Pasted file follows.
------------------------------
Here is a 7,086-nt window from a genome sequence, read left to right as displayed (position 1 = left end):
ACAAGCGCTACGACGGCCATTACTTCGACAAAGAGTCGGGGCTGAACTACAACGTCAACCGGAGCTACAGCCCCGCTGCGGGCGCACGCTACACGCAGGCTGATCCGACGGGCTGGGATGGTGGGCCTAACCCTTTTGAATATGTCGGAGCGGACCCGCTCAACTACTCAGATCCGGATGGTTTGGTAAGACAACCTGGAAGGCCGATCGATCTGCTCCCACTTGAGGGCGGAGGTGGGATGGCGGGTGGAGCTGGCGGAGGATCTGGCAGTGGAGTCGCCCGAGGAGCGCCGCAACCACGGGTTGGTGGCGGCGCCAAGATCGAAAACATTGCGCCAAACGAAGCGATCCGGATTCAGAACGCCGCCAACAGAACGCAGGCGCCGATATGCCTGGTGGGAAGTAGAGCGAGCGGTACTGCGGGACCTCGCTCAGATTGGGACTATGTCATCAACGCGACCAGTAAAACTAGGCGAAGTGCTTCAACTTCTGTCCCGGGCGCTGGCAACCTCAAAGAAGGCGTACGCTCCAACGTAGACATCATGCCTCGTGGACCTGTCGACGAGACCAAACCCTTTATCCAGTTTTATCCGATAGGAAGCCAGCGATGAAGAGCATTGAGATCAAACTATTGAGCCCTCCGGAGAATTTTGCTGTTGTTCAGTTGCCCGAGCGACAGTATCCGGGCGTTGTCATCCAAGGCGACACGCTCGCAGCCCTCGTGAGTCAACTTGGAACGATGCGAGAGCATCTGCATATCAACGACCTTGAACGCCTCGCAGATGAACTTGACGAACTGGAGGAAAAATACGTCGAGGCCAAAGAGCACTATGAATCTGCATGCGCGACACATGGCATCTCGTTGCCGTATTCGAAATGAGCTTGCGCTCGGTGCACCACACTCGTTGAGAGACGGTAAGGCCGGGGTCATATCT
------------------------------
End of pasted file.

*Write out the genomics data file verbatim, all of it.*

Here is a 7,086-nt window from a genome sequence, read left to right as displayed (position 1 = left end):
ACAAGCGCTACGACGGCCATTACTTCGACAAAGAGTCGGGGCTGAACTACAACGTCAACCGGAGCTACAGCCCCGCTGCGGGCGCACGCTACACGCAGGCTGATCCGACGGGCTGGGATGGTGGGCCTAACCCTTTTGAATATGTCGGAGCGGACCCGCTCAACTACTCAGATCCGGATGGTTTGGTAAGACAACCTGGAAGGCCGATCGATCTGCTCCCACTTGAGGGCGGAGGTGGGATGGCGGGTGGAGCTGGCGGAGGATCTGGCAGTGGAGTCGCCCGAGGAGCGCCGCAACCACGGGTTGGTGGCGGCGCCAAGATCGAAAACATTGCGCCAAACGAAGCGATCCGGATTCAGAACGCCGCCAACAGAACGCAGGCGCCGATATGCCTGGTGGGAAGTAGAGCGAGCGGTACTGCGGGACCTCGCTCAGATTGGGACTATGTCATCAACGCGACCAGTAAAACTAGGCGAAGTGCTTCAACTTCTGTCCCGGGCGCTGGCAACCTCAAAGAAGGCGTACGCTCCAACGTAGACATCATGCCTCGTGGACCTGTCGACGAGACCAAACCCTTTATCCAGTTTTATCCGATAGGAAGCCAGCGATGAAGAGCATTGAGATCAAACTATTGAGCCCTCCGGAGAATTTTGCTGTTGTTCAGTTGCCCGAGCGACAGTATCCGGGCGTTGTCATCCAAGGCGACACGCTCGCAGCCCTCGTGAGTCAACTTGGAACGATGCGAGAGCATCTGCATATCAACGACCTTGAACGCCTCGCAGATGAACTTGACGAACTGGAGGAAAAATACGTCGAGGCCAAAGAGCACTATGAATCTGCATGCGCGACACATGGCATCTCGTTGCCGTATTCGAAATGAGCTTGCGCTCGGTGCACCACACTCGTTGAGAGACGGTAAGGCCGGGGTCATATCT